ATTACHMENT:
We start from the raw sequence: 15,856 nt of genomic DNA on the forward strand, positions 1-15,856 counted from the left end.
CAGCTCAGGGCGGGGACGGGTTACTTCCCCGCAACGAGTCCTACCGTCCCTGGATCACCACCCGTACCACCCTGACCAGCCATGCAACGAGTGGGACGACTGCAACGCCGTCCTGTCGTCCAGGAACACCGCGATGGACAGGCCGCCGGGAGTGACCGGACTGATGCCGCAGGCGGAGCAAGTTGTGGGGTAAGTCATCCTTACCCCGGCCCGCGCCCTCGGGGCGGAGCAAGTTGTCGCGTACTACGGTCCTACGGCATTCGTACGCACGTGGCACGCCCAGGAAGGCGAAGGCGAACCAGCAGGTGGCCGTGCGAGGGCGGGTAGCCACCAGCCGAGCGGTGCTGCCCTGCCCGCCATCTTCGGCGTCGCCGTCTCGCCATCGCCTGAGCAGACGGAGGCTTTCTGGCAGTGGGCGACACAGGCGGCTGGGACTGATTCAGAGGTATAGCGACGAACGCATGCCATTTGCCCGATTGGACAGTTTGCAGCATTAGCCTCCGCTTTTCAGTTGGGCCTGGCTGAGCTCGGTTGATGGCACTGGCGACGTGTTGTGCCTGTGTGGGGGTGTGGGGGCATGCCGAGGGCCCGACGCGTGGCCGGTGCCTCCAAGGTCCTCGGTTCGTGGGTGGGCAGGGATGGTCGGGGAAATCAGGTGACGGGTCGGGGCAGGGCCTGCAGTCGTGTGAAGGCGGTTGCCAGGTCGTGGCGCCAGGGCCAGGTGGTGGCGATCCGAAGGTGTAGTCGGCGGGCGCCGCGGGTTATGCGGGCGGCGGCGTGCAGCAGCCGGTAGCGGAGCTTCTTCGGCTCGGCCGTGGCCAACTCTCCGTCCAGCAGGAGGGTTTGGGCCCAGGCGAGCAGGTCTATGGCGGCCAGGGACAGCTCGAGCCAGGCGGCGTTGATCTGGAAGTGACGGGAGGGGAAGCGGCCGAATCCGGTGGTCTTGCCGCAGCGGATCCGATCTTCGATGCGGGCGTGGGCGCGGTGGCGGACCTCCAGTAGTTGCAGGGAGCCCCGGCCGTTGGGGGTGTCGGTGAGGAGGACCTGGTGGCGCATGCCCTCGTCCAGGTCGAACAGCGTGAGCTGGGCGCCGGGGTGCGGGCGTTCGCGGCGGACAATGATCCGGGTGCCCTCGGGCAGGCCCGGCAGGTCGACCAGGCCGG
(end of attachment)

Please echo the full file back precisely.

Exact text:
We start from the raw sequence: 15,856 nt of genomic DNA on the forward strand, positions 1-15,856 counted from the left end.
CAGCTCAGGGCGGGGACGGGTTACTTCCCCGCAACGAGTCCTACCGTCCCTGGATCACCACCCGTACCACCCTGACCAGCCATGCAACGAGTGGGACGACTGCAACGCCGTCCTGTCGTCCAGGAACACCGCGATGGACAGGCCGCCGGGAGTGACCGGACTGATGCCGCAGGCGGAGCAAGTTGTGGGGTAAGTCATCCTTACCCCGGCCCGCGCCCTCGGGGCGGAGCAAGTTGTCGCGTACTACGGTCCTACGGCATTCGTACGCACGTGGCACGCCCAGGAAGGCGAAGGCGAACCAGCAGGTGGCCGTGCGAGGGCGGGTAGCCACCAGCCGAGCGGTGCTGCCCTGCCCGCCATCTTCGGCGTCGCCGTCTCGCCATCGCCTGAGCAGACGGAGGCTTTCTGGCAGTGGGCGACACAGGCGGCTGGGACTGATTCAGAGGTATAGCGACGAACGCATGCCATTTGCCCGATTGGACAGTTTGCAGCATTAGCCTCCGCTTTTCAGTTGGGCCTGGCTGAGCTCGGTTGATGGCACTGGCGACGTGTTGTGCCTGTGTGGGGGTGTGGGGGCATGCCGAGGGCCCGACGCGTGGCCGGTGCCTCCAAGGTCCTCGGTTCGTGGGTGGGCAGGGATGGTCGGGGAAATCAGGTGACGGGTCGGGGCAGGGCCTGCAGTCGTGTGAAGGCGGTTGCCAGGTCGTGGCGCCAGGGCCAGGTGGTGGCGATCCGAAGGTGTAGTCGGCGGGCGCCGCGGGTTATGCGGGCGGCGGCGTGCAGCAGCCGGTAGCGGAGCTTCTTCGGCTCGGCCGTGGCCAACTCTCCGTCCAGCAGGAGGGTTTGGGCCCAGGCGAGCAGGTCTATGGCGGCCAGGGACAGCTCGAGCCAGGCGGCGTTGATCTGGAAGTGACGGGAGGGGAAGCGGCCGAATCCGGTGGTCTTGCCGCAGCGGATCCGATCTTCGATGCGGGCGTGGGCGCGGTGGCGGACCTCCAGTAGTTGCAGGGAGCCCCGGCCGTTGGGGGTGTCGGTGAGGAGGACCTGGTGGCGCATGCCCTCGTCCAGGTCGAACAGCGTGAGCTGGGCGCCGGGGTGCGGGCGTTCGCGGCGGACAATGATCCGGGTGCCCTCGGGCAGGCCCGGCAGGTCGACCAGGCCGG